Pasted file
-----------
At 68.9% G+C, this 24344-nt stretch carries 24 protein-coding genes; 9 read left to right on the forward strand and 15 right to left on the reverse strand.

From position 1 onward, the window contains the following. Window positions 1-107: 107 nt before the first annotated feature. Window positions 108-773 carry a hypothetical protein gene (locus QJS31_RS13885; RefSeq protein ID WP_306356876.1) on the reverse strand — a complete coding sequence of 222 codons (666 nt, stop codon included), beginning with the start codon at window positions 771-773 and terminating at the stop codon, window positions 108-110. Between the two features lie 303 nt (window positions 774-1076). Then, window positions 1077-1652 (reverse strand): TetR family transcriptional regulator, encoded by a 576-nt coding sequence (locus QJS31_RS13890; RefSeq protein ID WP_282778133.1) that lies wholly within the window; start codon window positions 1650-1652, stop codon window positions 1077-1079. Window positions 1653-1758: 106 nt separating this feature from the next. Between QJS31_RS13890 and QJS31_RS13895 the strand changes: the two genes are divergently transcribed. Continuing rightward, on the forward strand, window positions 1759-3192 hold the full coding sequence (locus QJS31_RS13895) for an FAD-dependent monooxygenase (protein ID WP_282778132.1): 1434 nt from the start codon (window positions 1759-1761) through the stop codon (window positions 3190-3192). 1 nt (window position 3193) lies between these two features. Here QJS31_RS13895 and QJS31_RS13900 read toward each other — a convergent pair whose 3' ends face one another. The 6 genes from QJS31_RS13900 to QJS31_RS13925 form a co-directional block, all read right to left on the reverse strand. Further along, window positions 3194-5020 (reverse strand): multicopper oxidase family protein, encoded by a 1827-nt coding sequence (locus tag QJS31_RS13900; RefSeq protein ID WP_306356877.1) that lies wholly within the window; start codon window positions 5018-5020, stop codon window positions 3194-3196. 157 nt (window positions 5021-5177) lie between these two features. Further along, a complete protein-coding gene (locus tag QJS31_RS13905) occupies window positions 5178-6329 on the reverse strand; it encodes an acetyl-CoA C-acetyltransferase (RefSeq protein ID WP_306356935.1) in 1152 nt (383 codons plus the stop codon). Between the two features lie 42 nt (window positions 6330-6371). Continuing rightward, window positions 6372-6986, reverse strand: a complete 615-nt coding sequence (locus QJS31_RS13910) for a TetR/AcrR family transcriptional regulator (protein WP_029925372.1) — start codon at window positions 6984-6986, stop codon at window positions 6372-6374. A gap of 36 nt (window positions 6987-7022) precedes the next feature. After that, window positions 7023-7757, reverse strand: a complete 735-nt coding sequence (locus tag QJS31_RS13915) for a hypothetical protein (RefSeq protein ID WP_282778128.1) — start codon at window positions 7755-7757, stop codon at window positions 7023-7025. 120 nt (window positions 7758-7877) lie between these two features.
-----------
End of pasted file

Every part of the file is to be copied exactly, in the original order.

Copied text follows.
At 68.9% G+C, this 24344-nt stretch carries 24 protein-coding genes; 9 read left to right on the forward strand and 15 right to left on the reverse strand.

From position 1 onward, the window contains the following. Window positions 1-107: 107 nt before the first annotated feature. Window positions 108-773 carry a hypothetical protein gene (locus QJS31_RS13885; RefSeq protein ID WP_306356876.1) on the reverse strand — a complete coding sequence of 222 codons (666 nt, stop codon included), beginning with the start codon at window positions 771-773 and terminating at the stop codon, window positions 108-110. Between the two features lie 303 nt (window positions 774-1076). Then, window positions 1077-1652 (reverse strand): TetR family transcriptional regulator, encoded by a 576-nt coding sequence (locus QJS31_RS13890; RefSeq protein ID WP_282778133.1) that lies wholly within the window; start codon window positions 1650-1652, stop codon window positions 1077-1079. Window positions 1653-1758: 106 nt separating this feature from the next. Between QJS31_RS13890 and QJS31_RS13895 the strand changes: the two genes are divergently transcribed. Continuing rightward, on the forward strand, window positions 1759-3192 hold the full coding sequence (locus QJS31_RS13895) for an FAD-dependent monooxygenase (protein ID WP_282778132.1): 1434 nt from the start codon (window positions 1759-1761) through the stop codon (window positions 3190-3192). 1 nt (window position 3193) lies between these two features. Here QJS31_RS13895 and QJS31_RS13900 read toward each other — a convergent pair whose 3' ends face one another. The 6 genes from QJS31_RS13900 to QJS31_RS13925 form a co-directional block, all read right to left on the reverse strand. Further along, window positions 3194-5020 (reverse strand): multicopper oxidase family protein, encoded by a 1827-nt coding sequence (locus tag QJS31_RS13900; RefSeq protein ID WP_306356877.1) that lies wholly within the window; start codon window positions 5018-5020, stop codon window positions 3194-3196. 157 nt (window positions 5021-5177) lie between these two features. Further along, a complete protein-coding gene (locus tag QJS31_RS13905) occupies window positions 5178-6329 on the reverse strand; it encodes an acetyl-CoA C-acetyltransferase (RefSeq protein ID WP_306356935.1) in 1152 nt (383 codons plus the stop codon). Between the two features lie 42 nt (window positions 6330-6371). Continuing rightward, window positions 6372-6986, reverse strand: a complete 615-nt coding sequence (locus QJS31_RS13910) for a TetR/AcrR family transcriptional regulator (protein WP_029925372.1) — start codon at window positions 6984-6986, stop codon at window positions 6372-6374. A gap of 36 nt (window positions 6987-7022) precedes the next feature. After that, window positions 7023-7757, reverse strand: a complete 735-nt coding sequence (locus tag QJS31_RS13915) for a hypothetical protein (RefSeq protein ID WP_282778128.1) — start codon at window positions 7755-7757, stop codon at window positions 7023-7025. 120 nt (window positions 7758-7877) lie between these two features.